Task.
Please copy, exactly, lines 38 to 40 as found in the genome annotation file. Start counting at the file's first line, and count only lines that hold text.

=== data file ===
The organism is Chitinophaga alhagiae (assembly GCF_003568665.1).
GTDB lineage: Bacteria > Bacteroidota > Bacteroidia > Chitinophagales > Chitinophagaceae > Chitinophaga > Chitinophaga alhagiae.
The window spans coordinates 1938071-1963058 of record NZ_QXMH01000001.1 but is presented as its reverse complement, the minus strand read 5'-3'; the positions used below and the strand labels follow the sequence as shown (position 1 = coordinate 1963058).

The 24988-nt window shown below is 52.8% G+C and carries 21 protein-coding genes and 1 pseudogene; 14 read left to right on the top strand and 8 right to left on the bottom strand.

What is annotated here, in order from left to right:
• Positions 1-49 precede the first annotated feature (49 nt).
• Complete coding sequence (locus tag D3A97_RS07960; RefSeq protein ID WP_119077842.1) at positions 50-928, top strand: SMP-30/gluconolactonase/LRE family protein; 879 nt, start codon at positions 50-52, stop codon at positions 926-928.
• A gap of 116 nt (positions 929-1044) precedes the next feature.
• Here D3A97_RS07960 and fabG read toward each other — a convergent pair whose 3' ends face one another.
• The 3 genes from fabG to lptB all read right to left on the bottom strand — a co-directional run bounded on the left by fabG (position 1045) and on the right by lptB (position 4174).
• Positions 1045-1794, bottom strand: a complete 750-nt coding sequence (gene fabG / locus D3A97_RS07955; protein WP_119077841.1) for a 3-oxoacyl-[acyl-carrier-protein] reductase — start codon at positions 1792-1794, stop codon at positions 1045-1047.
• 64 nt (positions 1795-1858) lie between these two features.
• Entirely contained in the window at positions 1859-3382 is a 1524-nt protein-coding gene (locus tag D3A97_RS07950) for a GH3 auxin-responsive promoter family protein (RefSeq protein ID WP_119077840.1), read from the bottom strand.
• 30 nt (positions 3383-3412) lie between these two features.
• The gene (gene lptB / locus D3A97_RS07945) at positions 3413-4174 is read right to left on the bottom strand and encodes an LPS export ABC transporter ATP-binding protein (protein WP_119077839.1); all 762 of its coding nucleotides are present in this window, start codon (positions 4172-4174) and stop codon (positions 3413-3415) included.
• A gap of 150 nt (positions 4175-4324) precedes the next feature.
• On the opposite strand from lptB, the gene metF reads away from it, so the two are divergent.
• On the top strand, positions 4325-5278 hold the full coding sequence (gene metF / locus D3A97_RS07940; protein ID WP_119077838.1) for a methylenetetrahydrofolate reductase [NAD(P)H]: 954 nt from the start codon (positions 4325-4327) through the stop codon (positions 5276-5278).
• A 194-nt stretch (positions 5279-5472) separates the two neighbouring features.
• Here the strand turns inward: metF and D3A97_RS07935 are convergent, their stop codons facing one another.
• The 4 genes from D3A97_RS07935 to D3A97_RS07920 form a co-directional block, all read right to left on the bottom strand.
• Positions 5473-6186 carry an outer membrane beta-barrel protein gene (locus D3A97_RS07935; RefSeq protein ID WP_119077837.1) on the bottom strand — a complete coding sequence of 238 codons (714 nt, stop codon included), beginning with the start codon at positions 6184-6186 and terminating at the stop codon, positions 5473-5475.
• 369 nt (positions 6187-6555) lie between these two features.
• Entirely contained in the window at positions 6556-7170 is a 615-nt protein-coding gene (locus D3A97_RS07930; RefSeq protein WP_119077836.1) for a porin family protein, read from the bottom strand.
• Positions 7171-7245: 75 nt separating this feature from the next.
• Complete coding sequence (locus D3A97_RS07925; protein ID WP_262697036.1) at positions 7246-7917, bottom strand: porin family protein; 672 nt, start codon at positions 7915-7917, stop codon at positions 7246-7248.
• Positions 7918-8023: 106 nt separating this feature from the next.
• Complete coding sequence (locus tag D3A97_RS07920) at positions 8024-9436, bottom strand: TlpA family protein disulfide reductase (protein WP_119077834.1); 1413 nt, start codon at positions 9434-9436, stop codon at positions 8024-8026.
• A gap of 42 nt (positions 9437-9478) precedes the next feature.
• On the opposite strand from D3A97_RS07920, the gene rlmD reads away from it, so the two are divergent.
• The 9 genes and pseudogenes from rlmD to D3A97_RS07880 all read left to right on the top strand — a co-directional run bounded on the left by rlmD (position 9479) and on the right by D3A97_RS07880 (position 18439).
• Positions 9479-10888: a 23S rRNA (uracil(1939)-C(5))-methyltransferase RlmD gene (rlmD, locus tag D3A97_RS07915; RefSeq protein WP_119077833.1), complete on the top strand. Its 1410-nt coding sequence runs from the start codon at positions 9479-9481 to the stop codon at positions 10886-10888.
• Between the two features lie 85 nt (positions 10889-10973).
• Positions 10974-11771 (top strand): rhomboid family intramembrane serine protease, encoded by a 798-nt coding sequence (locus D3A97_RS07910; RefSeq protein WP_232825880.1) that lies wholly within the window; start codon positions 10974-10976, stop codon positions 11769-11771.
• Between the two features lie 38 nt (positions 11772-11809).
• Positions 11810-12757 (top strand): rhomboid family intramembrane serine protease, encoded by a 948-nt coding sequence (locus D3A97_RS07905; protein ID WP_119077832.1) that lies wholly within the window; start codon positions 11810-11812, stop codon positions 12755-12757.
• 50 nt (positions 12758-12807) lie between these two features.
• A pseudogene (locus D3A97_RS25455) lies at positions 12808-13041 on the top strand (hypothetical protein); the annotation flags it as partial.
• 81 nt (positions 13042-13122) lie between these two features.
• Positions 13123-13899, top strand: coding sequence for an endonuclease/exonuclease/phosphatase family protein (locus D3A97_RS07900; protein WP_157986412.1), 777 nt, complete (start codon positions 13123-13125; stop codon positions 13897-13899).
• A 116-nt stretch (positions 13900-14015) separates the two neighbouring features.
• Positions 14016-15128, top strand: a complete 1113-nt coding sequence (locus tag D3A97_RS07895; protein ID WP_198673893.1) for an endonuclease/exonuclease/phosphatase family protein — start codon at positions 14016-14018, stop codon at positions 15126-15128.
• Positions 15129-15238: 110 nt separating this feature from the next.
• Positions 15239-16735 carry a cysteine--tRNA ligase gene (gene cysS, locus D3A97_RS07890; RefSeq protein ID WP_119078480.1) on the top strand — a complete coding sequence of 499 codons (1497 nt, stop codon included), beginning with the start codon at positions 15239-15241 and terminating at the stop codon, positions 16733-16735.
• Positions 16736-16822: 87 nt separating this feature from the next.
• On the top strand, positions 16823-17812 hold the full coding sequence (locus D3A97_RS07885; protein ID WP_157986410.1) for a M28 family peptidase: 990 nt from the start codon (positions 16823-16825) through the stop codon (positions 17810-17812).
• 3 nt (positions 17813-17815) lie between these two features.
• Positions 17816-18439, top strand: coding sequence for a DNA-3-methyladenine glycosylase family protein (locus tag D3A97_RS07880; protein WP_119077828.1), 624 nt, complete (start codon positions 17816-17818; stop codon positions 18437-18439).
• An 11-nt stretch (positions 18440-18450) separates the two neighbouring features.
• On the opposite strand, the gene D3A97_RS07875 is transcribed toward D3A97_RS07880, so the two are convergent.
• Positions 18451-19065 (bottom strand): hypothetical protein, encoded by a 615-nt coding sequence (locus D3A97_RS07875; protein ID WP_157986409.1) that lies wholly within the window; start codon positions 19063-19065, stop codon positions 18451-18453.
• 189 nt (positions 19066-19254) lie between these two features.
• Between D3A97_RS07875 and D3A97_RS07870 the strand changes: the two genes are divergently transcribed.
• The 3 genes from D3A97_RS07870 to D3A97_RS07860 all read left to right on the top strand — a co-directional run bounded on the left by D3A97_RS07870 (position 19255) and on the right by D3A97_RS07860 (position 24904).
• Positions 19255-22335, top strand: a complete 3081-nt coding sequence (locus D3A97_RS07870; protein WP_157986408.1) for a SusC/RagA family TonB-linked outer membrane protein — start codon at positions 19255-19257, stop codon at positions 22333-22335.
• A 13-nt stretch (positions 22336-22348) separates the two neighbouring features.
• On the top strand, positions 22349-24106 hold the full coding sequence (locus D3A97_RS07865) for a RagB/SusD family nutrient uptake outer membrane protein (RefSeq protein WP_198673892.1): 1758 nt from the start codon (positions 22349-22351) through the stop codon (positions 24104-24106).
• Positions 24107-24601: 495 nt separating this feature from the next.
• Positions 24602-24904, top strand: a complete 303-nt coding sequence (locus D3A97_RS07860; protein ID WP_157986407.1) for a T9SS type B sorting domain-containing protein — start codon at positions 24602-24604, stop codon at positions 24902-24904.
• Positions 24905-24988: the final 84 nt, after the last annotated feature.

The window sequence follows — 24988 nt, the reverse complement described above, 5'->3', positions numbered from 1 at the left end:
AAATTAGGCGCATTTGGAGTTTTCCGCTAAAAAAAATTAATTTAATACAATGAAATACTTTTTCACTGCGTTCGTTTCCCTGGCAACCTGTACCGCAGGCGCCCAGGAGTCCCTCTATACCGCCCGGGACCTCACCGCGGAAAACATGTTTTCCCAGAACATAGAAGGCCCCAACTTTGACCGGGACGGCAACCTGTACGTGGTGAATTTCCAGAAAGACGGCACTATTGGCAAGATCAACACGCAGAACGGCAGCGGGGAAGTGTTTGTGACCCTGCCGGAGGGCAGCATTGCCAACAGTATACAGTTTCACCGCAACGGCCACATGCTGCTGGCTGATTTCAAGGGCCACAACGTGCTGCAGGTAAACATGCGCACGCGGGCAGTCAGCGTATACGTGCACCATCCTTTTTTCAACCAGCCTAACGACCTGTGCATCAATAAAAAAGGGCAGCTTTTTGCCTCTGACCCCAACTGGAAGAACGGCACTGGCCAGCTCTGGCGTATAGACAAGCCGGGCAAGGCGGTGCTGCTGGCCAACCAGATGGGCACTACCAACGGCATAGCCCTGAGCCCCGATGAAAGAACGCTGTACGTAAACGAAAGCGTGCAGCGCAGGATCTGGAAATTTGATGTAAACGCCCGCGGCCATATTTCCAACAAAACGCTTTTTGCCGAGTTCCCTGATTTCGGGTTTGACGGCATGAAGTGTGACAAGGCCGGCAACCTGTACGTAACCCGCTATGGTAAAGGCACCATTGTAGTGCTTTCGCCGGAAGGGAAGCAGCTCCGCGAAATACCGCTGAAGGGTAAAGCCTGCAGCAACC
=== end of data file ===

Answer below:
• A pseudogene (locus D3A97_RS25455) lies at positions 12808-13041 on the top strand (hypothetical protein); the annotation flags it as partial.
• 81 nt (positions 13042-13122) lie between these two features.
• Positions 13123-13899, top strand: coding sequence for an endonuclease/exonuclease/phosphatase family protein (locus D3A97_RS07900; protein WP_157986412.1), 777 nt, complete (start codon positions 13123-13125; stop codon positions 13897-13899).